No one ever credits them for it, but in the music critic imagination, you can’t help but wonder if the present moment of debauched neo-soul would have existed quite this way without the Afghan Whigs. Before the Weeknd’s early EPs put his signature on a certain brand of hard drugs, relentless self-loathing and animal sex, there was an album called Gentlemen, and a band with a simultaneous regard for Motown and a willingness to give voice to the male id.
One senses the Afghan Whigs’ Greg Dulli knew this when he took to covering Frank Ocean on the band’s reformation, that he had some demon pride in his role as an uncredited forefather of scorched-soul pop. When the band recorded Do to the Beast in 2014, though, somehow the emphasis fell a bit more on the crunchy, “grunge” side of their legacy—maybe not Up In It, but not Black Love, either. It wasn’t a rusty return by any stretch, but it was hard to map into the arc of what the band meant reignited nearly two decades later.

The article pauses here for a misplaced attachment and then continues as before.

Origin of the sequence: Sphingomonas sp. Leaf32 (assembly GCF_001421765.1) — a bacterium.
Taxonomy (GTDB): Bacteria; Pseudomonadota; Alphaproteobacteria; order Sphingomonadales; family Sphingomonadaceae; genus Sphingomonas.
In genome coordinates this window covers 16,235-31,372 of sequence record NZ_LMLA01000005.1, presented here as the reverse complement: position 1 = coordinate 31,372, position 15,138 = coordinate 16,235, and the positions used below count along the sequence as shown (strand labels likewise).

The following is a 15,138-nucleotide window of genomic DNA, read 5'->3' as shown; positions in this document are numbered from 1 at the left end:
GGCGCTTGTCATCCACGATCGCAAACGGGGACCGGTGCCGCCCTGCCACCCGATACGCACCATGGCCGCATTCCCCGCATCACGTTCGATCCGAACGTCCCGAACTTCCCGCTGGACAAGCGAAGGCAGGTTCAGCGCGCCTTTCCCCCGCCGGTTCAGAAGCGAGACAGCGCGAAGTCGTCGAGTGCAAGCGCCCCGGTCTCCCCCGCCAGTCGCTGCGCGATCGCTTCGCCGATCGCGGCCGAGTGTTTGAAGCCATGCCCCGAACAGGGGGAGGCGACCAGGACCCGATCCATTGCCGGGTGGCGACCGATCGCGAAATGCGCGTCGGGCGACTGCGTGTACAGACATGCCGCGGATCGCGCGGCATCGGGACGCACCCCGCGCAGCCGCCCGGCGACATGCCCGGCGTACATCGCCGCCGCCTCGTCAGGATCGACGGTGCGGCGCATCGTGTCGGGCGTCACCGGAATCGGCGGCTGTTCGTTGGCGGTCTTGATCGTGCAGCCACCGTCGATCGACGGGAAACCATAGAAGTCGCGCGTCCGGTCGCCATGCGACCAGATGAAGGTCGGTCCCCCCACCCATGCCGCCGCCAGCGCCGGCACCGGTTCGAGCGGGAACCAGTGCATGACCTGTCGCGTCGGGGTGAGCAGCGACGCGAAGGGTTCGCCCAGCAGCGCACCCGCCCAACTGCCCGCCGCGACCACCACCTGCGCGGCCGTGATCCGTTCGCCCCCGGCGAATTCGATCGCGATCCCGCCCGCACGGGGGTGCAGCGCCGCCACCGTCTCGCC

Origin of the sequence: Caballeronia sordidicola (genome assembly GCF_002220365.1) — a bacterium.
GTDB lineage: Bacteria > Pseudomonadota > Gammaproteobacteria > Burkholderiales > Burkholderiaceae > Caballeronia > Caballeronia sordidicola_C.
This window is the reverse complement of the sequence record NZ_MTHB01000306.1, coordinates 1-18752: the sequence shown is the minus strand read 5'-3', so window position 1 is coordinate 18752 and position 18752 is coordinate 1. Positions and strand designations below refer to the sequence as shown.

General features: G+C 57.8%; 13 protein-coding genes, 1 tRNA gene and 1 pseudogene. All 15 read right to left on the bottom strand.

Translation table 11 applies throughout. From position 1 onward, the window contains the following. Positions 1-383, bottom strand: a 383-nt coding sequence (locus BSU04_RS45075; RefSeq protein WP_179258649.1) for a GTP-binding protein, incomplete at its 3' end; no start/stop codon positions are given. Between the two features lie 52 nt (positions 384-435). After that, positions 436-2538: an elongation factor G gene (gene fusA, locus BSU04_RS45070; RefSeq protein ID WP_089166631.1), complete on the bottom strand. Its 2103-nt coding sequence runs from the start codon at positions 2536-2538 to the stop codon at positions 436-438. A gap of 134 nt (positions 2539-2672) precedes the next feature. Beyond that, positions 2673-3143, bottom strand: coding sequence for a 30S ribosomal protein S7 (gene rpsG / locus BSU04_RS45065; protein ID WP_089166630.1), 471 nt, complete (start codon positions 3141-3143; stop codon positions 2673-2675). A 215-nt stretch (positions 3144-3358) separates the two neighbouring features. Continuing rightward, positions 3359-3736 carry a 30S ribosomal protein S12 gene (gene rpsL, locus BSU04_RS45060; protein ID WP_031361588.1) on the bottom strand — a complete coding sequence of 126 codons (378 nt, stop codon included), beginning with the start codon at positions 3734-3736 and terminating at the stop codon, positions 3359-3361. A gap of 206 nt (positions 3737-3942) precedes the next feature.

Coming off rounds of touring, anniversary reissues of their classic records and the dark revelation of guitarist Dave Rosser’s cancer diagnosis, In Spades carries a few more of the maniacal stretches that have marked the band’s most interesting moments, especially in the use of Dulli’s voice. For every really beautifully sung passage, there are a few that are almost frightening in their thinness and strain. In the later moments of “Toy Automatic” his falsetto takes the strangest quaver over the trumpet lines, plowing into the broken opening of “Oriole.” There’s no song here quite as catchy as “Uptown Again,” but they all have a claw at you as you pass by.
The great thing about In Spades, is that the Afghan Whigs have fully recommitted to their singular, weird hurter-and-hurt dynamic. Cover art on, there’s a creepy desperation that ducks and slobbers through the album, and it’s usually gripping. Take the opener – “Birdland,” a song that what a more emotionally twisted Bon Iver would make if cornered, which then rolls into the caterwaul of “Arabian Heights.” While sonically none of this quite falls in with, say, a Sampha album, you can’t help but love the sense that Dulli always knows a bit more than he’s letting on. Long may he slither.